Carnival in Greece

· Traditions and celebrations ·

February 24, 2017 0 Comments

'Apokries','Tsiknopemptee', 'Kathara Deftera'. Carnival in Greece is full of religious traditions. But don't forget the party. Forget Venice or Rio, Greek carnival if full of joy and fun. Did you know that the Patras Carnival, 'Patrino karnavali' is one of the biggest in Europe?

Preparing for Lent

Greek Carnival or ‘Apokries’ is a true family celebration with streetparties, parades and masquerades. Carnival ( from Latin: ‘carne’ and ‘vale’ =  ‘goodbye to meat’) marks the days before the fasting begins. This is stressed on ‘Tsiknopemptee’ or Meat Thursday in the third week of carnival. ‘Tsikno’ means the smell of grilled meat and ‘Pempti’ means Thursday. This Thursday is a day to take your family out to a tavern and eat grilled meat.

Ancient Greek roots

Carnival is related to the pagan rituals of the ancient worship celebrations to Dionysus, the God of wine, agriculture, fertility, dance and fun. The ancient Greeks held this wine and dance festival in February/March to celebrate spring. There was a parade with a Dionysos figure, fancy dress and masks.  

Carnival celebrations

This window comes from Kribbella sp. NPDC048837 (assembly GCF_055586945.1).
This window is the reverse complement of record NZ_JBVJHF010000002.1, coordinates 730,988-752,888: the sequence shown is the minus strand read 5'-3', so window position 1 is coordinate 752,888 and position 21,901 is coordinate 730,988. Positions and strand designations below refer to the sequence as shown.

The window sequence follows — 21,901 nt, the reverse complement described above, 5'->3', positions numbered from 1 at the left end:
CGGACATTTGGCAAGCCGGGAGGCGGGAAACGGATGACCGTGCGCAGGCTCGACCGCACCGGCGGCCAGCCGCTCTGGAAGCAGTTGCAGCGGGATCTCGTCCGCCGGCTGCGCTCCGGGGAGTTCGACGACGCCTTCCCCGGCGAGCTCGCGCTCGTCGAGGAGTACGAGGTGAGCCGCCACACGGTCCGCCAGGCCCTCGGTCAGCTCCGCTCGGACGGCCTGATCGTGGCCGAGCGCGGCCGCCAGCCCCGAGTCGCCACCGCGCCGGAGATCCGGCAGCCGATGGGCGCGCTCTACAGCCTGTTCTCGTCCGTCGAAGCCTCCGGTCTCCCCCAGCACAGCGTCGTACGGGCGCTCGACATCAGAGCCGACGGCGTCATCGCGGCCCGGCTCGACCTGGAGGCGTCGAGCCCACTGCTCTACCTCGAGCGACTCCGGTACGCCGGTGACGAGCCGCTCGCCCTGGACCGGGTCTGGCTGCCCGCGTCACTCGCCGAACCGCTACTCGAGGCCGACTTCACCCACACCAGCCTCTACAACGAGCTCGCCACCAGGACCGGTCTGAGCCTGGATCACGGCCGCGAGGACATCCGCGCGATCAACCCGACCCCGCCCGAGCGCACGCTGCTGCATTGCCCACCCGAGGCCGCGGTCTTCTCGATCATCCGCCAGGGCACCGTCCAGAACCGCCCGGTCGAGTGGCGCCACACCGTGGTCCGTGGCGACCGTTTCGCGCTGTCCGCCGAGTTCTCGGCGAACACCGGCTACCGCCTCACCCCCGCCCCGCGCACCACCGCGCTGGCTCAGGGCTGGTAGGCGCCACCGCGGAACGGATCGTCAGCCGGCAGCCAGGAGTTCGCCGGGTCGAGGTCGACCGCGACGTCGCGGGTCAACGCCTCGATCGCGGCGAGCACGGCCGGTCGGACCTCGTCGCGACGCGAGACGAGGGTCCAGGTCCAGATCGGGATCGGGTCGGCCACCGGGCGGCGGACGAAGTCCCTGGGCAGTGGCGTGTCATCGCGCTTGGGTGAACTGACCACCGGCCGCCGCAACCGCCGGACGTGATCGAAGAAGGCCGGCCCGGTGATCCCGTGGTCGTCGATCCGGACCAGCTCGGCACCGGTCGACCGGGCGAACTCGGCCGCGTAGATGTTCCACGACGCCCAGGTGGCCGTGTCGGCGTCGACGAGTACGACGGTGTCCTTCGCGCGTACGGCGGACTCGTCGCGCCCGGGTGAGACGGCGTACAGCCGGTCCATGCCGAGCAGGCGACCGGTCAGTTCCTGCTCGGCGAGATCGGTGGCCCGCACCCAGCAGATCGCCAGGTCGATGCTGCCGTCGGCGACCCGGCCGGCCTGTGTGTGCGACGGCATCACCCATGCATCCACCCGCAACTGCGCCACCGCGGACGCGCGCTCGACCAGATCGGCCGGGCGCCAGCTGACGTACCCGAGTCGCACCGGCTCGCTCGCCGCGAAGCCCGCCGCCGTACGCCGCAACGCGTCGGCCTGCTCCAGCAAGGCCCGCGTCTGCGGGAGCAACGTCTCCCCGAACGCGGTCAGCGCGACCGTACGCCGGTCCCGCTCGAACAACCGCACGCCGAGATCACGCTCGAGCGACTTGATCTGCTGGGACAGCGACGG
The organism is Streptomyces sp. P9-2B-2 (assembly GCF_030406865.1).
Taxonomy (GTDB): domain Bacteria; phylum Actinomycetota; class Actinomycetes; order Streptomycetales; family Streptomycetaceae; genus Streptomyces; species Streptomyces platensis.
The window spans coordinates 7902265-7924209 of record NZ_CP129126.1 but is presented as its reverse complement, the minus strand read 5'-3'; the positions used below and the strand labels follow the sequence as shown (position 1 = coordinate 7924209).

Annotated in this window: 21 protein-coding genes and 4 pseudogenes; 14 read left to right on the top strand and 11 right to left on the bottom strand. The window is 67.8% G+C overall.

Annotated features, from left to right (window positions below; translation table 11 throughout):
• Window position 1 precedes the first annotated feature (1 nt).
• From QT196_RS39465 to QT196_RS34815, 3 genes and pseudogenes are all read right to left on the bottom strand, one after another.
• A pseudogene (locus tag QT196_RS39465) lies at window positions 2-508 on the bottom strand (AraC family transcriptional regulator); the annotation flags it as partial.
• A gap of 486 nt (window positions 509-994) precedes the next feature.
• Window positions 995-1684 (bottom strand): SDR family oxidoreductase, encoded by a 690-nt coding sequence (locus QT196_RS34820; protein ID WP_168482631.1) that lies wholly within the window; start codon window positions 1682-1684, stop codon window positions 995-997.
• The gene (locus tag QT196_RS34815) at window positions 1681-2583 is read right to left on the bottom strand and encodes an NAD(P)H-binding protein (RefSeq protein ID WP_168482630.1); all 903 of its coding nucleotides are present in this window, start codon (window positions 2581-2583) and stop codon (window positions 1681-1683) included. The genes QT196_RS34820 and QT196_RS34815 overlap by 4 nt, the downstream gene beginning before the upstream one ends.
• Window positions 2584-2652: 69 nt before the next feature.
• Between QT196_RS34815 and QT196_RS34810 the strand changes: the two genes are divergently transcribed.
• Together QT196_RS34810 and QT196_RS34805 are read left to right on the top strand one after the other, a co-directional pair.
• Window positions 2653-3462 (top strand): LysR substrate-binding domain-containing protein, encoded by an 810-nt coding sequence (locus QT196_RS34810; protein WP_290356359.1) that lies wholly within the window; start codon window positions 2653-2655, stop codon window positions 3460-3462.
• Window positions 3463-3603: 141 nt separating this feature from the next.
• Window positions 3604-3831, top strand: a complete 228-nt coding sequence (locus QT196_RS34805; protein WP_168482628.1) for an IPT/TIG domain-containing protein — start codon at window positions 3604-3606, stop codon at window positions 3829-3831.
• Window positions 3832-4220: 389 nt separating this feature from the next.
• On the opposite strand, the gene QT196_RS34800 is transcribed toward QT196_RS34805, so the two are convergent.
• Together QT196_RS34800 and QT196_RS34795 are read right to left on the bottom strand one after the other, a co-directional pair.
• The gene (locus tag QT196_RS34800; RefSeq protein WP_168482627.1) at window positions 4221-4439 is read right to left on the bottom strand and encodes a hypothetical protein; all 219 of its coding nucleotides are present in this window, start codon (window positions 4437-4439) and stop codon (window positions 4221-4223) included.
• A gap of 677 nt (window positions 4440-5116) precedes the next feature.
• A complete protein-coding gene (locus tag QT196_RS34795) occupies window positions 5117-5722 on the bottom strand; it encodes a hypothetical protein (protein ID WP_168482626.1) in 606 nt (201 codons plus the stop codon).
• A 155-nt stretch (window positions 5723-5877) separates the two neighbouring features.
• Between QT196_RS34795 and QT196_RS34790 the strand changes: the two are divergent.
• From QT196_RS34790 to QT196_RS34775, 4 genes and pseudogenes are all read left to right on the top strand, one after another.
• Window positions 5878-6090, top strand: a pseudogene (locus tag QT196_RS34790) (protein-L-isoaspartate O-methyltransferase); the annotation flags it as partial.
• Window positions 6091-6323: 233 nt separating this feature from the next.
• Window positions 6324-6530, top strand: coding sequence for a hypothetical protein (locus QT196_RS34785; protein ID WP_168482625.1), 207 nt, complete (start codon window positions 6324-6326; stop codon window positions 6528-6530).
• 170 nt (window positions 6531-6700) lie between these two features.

During modern carnival street parties and parades take place everywhere.  The best-known is in Patras, including a children carnival with a large parade of school children.  Other famous carnivals are in Rethymnon (Crete), Galaxidi, Xanti and Kastoria. The Dance of the Gaitanaki is part of Greek carnival: a group dance with colorful ribbons.

Clean Monday and Koulouma

The carnival ends on ‘Kathara Deftera’ or Clean Monday. Fasting begins and the ‘Koulouma’ (traditions related to Lent) start. On Clean Monday, Greeks leave the city for the country side to spent family time, to have a picnic and to fly a kite. The traditional food eaten on ‘Koulouma’ is ‘taramas’, a red kind of caviar, ‘halvas’, a cornstarch sweet and a Clean Monday bread called ‘lagana’.

 

To read this article in full, please visit Family Goes Out.

 

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